On Learn Python the Hard Way page 21, I see this code example:
x = "There are %d types of people." % 10 ... print "I said: %r." % x
%r used here instead of
%s? When would you use
%r, and when would you use
For some objects such as integers, they yield the same result, but
repr() is special in that (for types where this is possible) it conventionally returns a result that is valid Python syntax, which could be used to unambiguously recreate the object it represents.
Here’s an example, using a date:
import datetime d = datetime.date.today() str(d) '2011-05-14' repr(d) 'datetime.date(2011, 5, 14)'
Types for which
repr() doesn’t produce Python syntax include those that point to external resources such as a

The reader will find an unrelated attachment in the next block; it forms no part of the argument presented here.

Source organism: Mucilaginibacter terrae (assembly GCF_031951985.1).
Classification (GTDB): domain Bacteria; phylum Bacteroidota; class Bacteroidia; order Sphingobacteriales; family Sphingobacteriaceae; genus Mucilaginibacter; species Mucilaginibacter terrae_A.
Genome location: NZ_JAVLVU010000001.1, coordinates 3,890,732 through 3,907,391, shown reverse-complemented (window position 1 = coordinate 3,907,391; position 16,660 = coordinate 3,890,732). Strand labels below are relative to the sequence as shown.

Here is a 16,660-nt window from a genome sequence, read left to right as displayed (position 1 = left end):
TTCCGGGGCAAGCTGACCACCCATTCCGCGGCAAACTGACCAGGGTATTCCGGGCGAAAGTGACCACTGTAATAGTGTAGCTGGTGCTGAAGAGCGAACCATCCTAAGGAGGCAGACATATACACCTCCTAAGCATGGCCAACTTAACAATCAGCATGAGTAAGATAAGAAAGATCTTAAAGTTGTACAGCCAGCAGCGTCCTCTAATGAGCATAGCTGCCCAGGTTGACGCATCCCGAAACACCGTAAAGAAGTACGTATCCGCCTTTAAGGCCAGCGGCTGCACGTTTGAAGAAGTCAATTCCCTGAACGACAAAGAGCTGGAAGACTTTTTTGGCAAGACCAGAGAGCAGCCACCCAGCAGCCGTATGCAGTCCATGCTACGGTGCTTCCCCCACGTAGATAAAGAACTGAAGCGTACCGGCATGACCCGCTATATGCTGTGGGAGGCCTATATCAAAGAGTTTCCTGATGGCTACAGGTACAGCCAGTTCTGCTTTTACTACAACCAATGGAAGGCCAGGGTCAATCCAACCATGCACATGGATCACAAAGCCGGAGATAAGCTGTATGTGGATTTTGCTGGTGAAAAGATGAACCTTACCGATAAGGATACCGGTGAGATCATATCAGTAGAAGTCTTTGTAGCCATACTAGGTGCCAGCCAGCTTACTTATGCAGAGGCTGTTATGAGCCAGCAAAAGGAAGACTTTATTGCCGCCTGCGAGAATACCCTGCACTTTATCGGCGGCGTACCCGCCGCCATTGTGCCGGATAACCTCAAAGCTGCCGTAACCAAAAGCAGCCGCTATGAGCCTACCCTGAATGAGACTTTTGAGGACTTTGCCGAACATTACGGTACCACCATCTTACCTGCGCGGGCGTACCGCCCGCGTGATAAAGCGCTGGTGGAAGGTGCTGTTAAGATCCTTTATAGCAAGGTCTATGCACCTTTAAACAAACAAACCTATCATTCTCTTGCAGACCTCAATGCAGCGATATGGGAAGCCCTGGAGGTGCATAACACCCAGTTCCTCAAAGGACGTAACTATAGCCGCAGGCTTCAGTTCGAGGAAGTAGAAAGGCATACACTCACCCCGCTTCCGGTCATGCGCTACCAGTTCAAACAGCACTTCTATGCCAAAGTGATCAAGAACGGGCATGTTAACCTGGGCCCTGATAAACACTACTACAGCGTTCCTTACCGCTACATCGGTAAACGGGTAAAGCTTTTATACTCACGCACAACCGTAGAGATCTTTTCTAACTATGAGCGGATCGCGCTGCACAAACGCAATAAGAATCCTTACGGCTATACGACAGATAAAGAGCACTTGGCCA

file, which you can’t guarantee to recreate in a different context.
%r for debugging, since it displays the “raw” data of the variable,
but the others are used for displaying to users.
%r formatting works; it prints it the way you wrote it (or close to it). It’s the “raw” format for debugging. Here
n used to display to users doesn’t work.
%r shows the representation if the raw data of the variable.
months = "nJannFebnMarnAprnMaynJunnJulnAug" print "Here are the months: %r" % months
Here are the months: 'nJannFebnMarnAprnMaynJunnJulnAug'
Check this example from Learn Python the Hard Way.
%r shows with quotes:
It will be like:
I said: 'There are 10 types of people.'.
If you had used
%s it would have been:
I said: There are 10 types of people..
This is a version of Ben James’s answer, above:
import datetime x = datetime.date.today() print x 2013-01-11 print "Today's date is %s ..." % x Today's date is 2013-01-11 ... >>> >>> print "Today's date is %r ..." % x Today's date is datetime.date(2013, 1, 11) ... >>>
When I ran this, it helped me see the usefulness of %r.